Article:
The price of iron ore in Singapore jumped on Tuesday after falling for two straight sessions as China, the world’s largest producer of steel, Continued increasing output in order to benefit from the peak construction season in September and October.
Benchmark While the September contract increased just 0.2% to $98.60, October iron ore on the Singapore Exchange increased 1.5% to a session high of $97.05 per tonne.
The Most active January iron ore contract on China’s Dalian Commodity Exchange finished daytime trading 1.1% higher at 718.50 yuan ($100.36) a tonne.
Rebar output increased 26,700 tonnes (0.9%) from the previous week to about 3.1 million tonnes among the 137 Chinese steel factories included in a weekly poll by industry information supplier.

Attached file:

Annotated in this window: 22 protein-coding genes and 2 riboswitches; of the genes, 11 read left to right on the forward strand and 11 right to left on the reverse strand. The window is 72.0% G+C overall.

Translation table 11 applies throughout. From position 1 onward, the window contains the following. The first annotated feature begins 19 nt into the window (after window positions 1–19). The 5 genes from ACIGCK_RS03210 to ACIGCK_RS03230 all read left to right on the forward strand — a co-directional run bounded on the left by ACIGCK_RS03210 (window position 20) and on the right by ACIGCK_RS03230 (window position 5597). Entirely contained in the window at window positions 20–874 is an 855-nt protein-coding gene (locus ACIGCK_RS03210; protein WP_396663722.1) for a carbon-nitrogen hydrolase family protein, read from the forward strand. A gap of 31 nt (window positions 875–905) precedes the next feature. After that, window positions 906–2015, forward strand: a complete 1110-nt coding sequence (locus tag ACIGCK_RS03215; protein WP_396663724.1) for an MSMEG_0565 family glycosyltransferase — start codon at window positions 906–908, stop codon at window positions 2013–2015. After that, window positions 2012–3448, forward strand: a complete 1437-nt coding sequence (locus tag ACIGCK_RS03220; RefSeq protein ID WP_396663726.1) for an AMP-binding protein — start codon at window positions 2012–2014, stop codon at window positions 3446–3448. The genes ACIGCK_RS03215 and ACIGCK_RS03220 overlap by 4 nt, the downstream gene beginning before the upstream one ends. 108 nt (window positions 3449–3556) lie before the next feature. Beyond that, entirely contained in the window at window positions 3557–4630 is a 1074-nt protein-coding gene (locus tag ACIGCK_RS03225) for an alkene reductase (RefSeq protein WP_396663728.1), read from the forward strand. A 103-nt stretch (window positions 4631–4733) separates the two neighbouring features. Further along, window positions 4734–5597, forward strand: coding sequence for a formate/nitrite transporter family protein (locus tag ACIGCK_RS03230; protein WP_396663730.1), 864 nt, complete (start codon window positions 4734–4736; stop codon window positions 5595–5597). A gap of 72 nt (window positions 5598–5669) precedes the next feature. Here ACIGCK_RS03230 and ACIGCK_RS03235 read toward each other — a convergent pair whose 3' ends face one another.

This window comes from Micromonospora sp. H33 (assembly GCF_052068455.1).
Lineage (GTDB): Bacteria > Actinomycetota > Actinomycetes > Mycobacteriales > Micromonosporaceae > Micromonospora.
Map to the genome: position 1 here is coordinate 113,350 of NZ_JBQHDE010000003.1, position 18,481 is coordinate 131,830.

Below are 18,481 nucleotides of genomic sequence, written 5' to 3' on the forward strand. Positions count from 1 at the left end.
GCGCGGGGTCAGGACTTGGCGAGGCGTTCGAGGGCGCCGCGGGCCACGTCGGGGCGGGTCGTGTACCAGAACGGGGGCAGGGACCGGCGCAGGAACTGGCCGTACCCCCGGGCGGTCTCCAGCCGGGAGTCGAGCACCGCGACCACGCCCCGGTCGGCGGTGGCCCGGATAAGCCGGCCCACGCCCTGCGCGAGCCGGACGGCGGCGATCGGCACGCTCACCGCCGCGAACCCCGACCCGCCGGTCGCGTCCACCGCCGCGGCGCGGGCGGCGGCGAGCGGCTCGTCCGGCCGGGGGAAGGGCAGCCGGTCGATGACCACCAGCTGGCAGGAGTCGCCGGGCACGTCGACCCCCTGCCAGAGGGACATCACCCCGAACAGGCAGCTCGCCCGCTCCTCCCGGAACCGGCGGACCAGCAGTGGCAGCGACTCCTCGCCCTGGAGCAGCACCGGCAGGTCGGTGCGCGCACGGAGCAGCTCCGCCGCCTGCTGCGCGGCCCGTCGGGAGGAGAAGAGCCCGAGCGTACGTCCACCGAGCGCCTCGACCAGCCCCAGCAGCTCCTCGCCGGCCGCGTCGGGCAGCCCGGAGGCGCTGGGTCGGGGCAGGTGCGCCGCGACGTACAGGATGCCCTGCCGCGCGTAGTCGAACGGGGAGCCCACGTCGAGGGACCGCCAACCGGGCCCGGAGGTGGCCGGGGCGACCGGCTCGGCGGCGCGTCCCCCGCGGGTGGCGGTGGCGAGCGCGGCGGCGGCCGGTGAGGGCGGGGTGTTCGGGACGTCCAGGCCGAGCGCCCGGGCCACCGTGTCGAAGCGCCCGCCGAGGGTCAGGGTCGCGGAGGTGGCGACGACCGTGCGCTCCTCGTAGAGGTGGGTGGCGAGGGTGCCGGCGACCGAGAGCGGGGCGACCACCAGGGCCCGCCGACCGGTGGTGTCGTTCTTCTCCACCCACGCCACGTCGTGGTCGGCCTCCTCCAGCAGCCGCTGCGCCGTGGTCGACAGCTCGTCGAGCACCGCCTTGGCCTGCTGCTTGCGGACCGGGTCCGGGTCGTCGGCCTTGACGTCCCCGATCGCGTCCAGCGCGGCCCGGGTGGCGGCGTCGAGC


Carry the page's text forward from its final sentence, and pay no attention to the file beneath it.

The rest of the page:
Prior to China’s week-long National Day holiday beginning on October 1, steel mills are also refilling their iron ore supplies.
The market’s gains on Tuesday showed that it still had some faith in the improvement in Chinese steel production and demand continuing into September and October.
According to data from CISA—The China Iron & Steel Association, which represents the industry—the average daily output of crude steel from large steel mills climbed by 2.23% in mid-September compared to early September as the sector prepared for peak construction.
On the Shanghai Futures Exchange, Rebar increased by as much as 2.5% to reach its highest price per tonne since August 29 at 3,845 yuan.
While stainless steel gained 0.3%, hot-rolled coil advanced 2.3%.
Other materials used in producing steel also increased, with coke and coking coal from Dalian rising 2.9% and 2.7%, respectively.
Traders ignored statistics suggesting that between January and August, as a result of harsh COVID-19 regulations and a worsening real estate recession, profits at China’s industrial enterprises declined more quickly.